One of the jurors (identified in the case background as “Juror No. 10”) failed to show up to court on the second day of deliberations.  After being contacted by a court clerk, Juror No. 10 informed the clerk that she had gone to an emergency room for a foot injury and had been ordered to stay off the foot; that juror was excused and an alternate was seated, according to the case background.

In keeping with an amendment to state law that took effect in October 2021, Lambeth instructed the jury “to begin deliberations anew” and to “disregard entirely any deliberations taking place” before the alternate juror was seated, according to the case background that Stroud cited in her 14-page opinion for the Appeals Court.

 

Two appellate judges concur but issue separate opinions

Meanwhile, Appeals Court judges John Arrowood and Jefferson Griffin concurred with Stroud’s opinion but issued their own, separate opinions.

Arrowood wrote that he concurred “in result only,” citing a 1989 precedent that established, “Where a panel of the Court of Appeals has decided the same issue, albeit in a different case, a subsequent panel of the same court is bound by that precedent, unless it has been overturned by a higher court.”

Judge Jefferson Griffin also acknowledged the earlier precedent set in State v. Chambers – a ruling issued on February 20 of this year, which established that the convictions in that case, against a defendant named Eric Ramond Chambers, had violated his constitutional right to a “properly constituted jury – was binding on the Appeals Court ruling in Watlington’s case.

“I too am bound by the Court’s prior decision in Chambers and therefore agree with the result of the lead opinion here,” Griffin wrote.  “Nonetheless, I write separately as I disagree with the lead opinion’s disparaging tone and find its interpretation of the Court’s opinion in Chambers to be at the very least unclear, if not fundamentally misleading.”

A separate analysis by the UNC School of Government of the purported constitutional violation in Chambers’ case asserted that the Appeals Court was bound by a 1997 N.C. Supreme Court ruling in 1997, which established that the “substitution of an alternate juror in a capital [death penalty] sentencing proceeding after deliberations began was a structural error.”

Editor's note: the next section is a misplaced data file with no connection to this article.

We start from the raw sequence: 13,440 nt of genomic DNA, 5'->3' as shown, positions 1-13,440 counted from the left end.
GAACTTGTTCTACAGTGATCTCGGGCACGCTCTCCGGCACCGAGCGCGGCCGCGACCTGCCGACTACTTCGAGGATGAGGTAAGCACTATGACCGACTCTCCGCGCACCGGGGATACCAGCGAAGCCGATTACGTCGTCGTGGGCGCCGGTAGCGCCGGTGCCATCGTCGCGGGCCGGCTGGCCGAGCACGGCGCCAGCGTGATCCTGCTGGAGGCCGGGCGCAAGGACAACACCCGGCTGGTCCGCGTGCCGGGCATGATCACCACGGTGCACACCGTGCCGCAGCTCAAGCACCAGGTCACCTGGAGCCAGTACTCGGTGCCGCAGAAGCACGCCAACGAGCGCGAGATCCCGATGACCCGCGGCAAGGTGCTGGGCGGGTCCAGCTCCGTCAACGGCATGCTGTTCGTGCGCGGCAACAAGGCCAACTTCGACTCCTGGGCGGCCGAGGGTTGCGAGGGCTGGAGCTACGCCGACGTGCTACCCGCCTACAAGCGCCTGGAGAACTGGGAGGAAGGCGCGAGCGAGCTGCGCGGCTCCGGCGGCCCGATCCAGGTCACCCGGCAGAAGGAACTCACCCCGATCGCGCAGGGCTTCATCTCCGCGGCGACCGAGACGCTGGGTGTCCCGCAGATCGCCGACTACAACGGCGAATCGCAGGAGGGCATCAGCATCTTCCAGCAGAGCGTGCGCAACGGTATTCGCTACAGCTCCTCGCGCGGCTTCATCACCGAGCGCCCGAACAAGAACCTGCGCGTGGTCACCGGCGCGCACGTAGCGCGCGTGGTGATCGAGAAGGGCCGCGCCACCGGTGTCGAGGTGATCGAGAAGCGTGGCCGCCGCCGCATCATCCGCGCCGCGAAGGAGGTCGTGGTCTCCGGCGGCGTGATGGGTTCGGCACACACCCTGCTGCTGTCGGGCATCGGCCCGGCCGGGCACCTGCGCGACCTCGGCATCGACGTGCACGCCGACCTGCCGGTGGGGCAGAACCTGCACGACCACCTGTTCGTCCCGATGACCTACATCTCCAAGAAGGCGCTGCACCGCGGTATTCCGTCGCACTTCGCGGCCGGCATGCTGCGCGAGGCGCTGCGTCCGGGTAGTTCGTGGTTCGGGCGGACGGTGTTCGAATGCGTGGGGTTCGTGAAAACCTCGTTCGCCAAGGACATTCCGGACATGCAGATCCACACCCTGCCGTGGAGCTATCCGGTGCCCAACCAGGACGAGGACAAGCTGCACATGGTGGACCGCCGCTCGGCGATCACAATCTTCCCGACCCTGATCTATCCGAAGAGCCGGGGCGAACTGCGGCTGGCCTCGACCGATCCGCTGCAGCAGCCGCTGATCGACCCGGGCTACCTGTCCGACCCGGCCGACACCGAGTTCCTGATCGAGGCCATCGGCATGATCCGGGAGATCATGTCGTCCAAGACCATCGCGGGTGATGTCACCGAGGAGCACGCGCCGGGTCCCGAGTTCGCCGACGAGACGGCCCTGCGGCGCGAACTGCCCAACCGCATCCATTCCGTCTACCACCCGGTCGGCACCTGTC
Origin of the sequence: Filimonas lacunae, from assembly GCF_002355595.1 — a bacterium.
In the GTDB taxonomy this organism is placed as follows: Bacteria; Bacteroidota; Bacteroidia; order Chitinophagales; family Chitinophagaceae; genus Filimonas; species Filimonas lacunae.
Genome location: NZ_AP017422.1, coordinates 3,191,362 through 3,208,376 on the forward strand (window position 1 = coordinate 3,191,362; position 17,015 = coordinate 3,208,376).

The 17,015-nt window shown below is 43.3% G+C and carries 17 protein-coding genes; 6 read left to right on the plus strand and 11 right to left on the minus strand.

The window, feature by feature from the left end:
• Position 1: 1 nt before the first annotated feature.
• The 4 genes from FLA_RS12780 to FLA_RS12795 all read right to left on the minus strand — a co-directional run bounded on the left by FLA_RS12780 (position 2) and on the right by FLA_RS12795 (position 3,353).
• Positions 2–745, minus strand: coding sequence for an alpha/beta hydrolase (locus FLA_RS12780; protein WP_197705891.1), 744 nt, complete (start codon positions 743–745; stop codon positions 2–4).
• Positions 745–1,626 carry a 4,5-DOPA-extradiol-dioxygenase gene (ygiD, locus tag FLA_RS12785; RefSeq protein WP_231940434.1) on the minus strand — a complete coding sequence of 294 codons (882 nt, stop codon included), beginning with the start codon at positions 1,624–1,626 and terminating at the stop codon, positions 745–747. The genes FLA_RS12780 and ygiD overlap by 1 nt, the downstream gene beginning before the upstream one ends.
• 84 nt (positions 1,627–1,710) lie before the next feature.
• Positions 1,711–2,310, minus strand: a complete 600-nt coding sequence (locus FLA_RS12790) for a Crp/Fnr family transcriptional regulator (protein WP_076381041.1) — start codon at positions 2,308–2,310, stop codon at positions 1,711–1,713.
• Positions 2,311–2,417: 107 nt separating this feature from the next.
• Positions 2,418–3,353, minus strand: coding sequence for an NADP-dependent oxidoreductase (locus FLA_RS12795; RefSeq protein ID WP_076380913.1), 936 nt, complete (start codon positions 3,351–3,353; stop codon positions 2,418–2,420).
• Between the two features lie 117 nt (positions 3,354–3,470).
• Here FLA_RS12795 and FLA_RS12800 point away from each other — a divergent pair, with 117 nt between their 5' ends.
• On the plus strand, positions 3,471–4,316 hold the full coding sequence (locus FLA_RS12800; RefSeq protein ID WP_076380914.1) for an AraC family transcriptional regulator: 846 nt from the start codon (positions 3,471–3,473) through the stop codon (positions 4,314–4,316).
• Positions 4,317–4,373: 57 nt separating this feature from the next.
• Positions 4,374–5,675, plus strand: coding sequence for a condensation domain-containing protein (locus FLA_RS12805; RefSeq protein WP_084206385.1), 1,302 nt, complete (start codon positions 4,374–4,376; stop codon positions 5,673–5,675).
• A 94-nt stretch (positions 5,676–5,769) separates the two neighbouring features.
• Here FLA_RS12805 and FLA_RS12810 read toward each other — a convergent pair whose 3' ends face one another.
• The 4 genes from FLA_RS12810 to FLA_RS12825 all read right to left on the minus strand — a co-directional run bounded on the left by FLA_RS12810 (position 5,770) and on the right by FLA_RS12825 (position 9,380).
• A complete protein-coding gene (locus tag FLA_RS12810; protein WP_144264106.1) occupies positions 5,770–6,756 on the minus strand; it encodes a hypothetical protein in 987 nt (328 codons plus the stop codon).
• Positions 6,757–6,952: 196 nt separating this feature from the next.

In the Chambers ruling, the Court of Appeals noted that the N.C. Constitution explicitly states, “No person shall be convicted of any crime but by the unanimous verdict of a jury in open court,” which the state Supreme Court has interpreted as requiring a jury composed of 12 jurors, Shea Denning wrote in her analysis for the School of Government.

 

Prior charges against Watlington

In addition to the charges surrounding the road rage incident in November 2017, Burlington police had also previously charged Watlington with felony hit-and-run in January 2017 for allegedly hitting a man with his car near the intersection of Chapel Hill Road and Tucker Street and then fleeing the scene, according to multiple news stories published at the time.

However, Watlington’s court files give no indication that Watlington was ever indicted or convicted for hit-and-run in connection with the January 2017 case.

Watlington, then 21, also had been charged with misdemeanor disorderly conduct on school property after he engaged in a large public disturbance – which his arrest warrant described as the “threat of a riot” – during a basketball game at Western High School in December 2017.  He had been living at 717 Windsor Street in Burlington, based on a warrant issued at the time by the Alamance County sheriff’s office.

That charge was later combined with other pending charges, including the one for felony hit-and-run, an Alamance County assistant district attorney said in a subsequent interview with The Alamance News.

As of press time, Watlington remained in custody at Scotland Correctional Institution, a high-security men’s prison in Laurinburg.